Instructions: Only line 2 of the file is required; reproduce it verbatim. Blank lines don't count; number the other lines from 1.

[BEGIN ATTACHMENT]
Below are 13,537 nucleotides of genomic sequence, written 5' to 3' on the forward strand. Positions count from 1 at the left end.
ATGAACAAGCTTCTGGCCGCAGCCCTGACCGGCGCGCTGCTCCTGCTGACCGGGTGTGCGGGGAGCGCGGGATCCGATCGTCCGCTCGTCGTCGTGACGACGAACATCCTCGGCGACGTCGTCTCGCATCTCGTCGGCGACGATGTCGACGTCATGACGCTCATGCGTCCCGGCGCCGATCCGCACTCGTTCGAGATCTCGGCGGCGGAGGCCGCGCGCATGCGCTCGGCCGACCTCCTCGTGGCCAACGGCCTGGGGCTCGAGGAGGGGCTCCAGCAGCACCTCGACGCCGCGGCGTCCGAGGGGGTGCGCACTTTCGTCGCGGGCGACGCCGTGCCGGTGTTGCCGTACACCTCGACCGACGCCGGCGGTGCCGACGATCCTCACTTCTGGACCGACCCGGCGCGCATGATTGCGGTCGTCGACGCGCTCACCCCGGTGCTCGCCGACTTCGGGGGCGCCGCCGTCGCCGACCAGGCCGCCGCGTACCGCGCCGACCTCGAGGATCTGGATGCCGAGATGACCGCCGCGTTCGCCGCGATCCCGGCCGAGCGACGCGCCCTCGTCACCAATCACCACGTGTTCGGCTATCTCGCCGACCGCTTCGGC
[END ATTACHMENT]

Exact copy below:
ATGAACAAGCTTCTGGCCGCAGCCCTGACCGGCGCGCTGCTCCTGCTGACCGGGTGTGCGGGGAGCGCGGGATCCGATCGTCCGCTCGTCGTCGTGACGACGAACATCCTCGGCGACGTCGTCTCGCATCTCGTCGGCGACGATGTCGACGTCATGACGCTCATGCGTCCCGGCGCCGATCCGCACTCGTTCGAGATCTCGGCGGCGGAGGCCGCGCGCATGCGCTCGGCCGACCTCCTCGTGGCCAACGGCCTGGGGCTCGAGGAGGGGCTCCAGCAGCACCTCGACGCCGCGGCGTCCGAGGGGGTGCGCACTTTCGTCGCGGGCGACGCCGTGCCGGTGTTGCCGTACACCTCGACCGACGCCGGCGGTGCCGACGATCCTCACTTCTGGACCGACCCGGCGCGCATGATTGCGGTCGTCGACGCGCTCACCCCGGTGCTCGCCGACTTCGGGGGCGCCGCCGTCGCCGACCAGGCCGCCGCGTACCGCGCCGACCTCGAGGATCTGGATGCCGAGATGACCGCCGCGTTCGCCGCGATCCCGGCCGAGCGACGCGCCCTCGTCACCAATCACCACGTGTTCGGCTATCTCGCCGACCGCTTCGGC